Sanitation for tenants on Front Street, as for most Americans in the late nineteenth and early twentieth centuries, was poor and relied on traditional practices. Persistence of traditional hygiene/sanitation was influenced by socioeconomic status and upper-middle-class stereotypes that stymied sanitation reform and offered the working classes few options. Attitudes about public health changed over the course of the nineteenth century, but the association of disease with the less affluent lingered in the minds of the upper class. During the early part of that century, disease was perceived as an affliction of those who lacked virtue, piety, and morality. As urban America grew, this perception gave way to the notion that offensive odor, or “miasma,” was the culprit, brought about by close living and reckless sanitary habits. Miasmas were commonly viewed as transmitters of disease. “Out of sight, out of mind” (and smell) became a widely held belief and practice. Later on, though, the development of germ theory and health reforms after the Civil War brought about major sanitary improvements by the close of the nineteenth century. In 1899, Dr. G. S. Franklin wrote “Sanitary Care of Privies,” an article outlining a strategy to combat typhoid fever (also known as nightsoil fever) and other centric diseases caused by poor sanitation. He promoted sewer systems instead of privies (earth closets). If sewers proved too costly, privies should at least use of impervious containers such as pails, tubs, and [lined] earth closets. Earth closets should be properly lined to prevent leakage, and deodorants and disinfectants should be added to control odor and help prevent the spread of disease (Carnes-McNaughton and Harper 2000:103). Even though advances in understanding the cause and spread of disease were made during the late nineteenth and early twentieth centuries, earlier misconceptions combined with new information about disease to perpetuate attitudes about the health of the working poor, and this had a profound effect on sanitary developments on Front Street over two generations.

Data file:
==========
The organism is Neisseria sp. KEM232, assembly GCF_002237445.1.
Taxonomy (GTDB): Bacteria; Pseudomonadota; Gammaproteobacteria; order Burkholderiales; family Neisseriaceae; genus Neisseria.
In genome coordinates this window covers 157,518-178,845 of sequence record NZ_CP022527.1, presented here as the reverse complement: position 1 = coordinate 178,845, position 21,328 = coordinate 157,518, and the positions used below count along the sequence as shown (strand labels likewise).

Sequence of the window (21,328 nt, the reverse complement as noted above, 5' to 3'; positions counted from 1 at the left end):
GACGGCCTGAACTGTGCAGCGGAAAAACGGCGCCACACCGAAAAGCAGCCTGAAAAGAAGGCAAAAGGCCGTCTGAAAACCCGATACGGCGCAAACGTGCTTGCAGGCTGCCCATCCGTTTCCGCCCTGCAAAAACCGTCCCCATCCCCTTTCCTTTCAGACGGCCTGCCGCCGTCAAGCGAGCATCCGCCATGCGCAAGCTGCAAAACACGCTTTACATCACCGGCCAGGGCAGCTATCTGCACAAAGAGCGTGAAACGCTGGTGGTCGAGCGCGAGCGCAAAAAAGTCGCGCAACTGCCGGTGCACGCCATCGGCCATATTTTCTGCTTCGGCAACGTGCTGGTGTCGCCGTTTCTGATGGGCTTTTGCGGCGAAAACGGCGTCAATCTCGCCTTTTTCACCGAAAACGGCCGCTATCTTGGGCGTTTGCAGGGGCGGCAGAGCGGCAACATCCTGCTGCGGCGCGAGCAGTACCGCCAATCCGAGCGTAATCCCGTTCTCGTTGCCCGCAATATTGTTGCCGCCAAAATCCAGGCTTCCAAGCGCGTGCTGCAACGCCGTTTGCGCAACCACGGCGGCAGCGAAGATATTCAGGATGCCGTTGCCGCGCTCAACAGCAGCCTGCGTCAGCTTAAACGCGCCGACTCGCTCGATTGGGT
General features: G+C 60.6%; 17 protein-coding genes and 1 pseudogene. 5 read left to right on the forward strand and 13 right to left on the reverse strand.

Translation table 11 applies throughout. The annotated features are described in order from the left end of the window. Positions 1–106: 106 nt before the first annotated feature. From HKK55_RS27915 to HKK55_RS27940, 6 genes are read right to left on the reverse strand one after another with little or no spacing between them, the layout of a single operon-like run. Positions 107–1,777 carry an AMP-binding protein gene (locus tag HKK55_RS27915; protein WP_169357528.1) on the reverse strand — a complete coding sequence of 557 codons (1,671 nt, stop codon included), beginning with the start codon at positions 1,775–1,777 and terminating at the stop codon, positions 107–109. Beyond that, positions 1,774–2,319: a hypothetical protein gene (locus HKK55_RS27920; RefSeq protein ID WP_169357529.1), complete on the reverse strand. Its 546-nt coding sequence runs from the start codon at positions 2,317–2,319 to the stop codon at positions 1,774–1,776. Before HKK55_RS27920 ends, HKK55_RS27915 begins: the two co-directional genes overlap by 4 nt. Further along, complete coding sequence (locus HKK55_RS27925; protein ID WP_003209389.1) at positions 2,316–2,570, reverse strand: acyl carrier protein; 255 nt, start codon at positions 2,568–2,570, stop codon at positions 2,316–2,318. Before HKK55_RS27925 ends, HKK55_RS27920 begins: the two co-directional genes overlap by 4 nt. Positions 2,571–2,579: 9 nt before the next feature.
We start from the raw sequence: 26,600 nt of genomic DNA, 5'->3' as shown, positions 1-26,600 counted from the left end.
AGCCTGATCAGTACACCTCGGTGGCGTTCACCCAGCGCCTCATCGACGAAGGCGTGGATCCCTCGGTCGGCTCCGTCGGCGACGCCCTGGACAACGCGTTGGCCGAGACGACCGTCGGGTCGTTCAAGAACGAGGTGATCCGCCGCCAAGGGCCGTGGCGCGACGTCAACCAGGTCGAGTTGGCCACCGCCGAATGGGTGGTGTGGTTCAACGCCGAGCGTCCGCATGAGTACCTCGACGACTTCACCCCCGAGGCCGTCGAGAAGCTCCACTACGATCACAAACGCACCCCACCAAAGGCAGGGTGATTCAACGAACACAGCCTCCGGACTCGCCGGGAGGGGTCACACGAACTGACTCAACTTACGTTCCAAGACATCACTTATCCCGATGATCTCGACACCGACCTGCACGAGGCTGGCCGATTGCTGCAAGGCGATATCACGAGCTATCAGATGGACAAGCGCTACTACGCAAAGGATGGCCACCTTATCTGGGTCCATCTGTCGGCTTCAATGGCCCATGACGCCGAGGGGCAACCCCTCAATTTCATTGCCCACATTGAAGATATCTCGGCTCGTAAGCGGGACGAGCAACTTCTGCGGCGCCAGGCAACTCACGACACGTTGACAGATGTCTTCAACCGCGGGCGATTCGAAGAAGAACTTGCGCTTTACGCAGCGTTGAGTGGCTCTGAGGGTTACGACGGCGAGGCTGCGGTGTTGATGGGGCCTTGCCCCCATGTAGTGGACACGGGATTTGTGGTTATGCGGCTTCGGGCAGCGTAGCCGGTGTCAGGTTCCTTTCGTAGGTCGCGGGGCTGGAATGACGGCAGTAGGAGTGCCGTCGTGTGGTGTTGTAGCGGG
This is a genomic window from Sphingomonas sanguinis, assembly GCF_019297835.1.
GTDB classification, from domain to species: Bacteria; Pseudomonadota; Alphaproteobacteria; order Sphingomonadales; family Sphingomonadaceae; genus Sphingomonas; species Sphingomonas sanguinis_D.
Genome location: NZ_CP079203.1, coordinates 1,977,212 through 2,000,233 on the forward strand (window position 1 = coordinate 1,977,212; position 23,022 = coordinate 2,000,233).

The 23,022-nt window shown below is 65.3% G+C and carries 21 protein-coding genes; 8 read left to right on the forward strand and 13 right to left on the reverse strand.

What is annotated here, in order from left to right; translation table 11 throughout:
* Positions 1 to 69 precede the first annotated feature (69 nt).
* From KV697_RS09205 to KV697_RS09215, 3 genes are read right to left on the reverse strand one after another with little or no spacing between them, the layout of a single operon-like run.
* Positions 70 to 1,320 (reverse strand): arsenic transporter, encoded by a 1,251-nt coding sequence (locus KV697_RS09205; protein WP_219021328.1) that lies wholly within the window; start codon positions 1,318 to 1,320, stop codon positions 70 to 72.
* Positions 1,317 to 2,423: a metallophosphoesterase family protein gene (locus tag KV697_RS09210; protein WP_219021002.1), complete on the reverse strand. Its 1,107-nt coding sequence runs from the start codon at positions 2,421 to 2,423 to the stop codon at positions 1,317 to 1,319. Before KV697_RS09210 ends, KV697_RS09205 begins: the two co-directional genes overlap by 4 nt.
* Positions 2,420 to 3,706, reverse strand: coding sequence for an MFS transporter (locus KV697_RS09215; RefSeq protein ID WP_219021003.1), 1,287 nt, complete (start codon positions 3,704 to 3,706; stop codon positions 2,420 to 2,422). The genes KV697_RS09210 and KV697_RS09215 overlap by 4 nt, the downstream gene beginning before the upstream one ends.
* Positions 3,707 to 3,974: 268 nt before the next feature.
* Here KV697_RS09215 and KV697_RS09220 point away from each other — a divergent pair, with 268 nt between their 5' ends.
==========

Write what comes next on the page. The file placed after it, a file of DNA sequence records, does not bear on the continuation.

The reality of life for most textile workers in the South in the late nineteenth and early twentieth centuries was poverty. This condition was eased for some by steady wages and income brought about by multiple family members at work, but for many households it often had a dramatic effect on health (Beardsley 1987). Poverty was the root of parasitic and nutritional deficiency diseases, “especially in industrial communities where the entire population were on the margin of subsistence” (Roe 1973:107). Acute poverty and disease in this region during the early twentieth century prompted landmark health studies (Beardsley 1987; Goldenberger 1964; Roe 1973). Several of these studies focused on a particularly devastating (and fatal) disease common among the poor known as pellagra.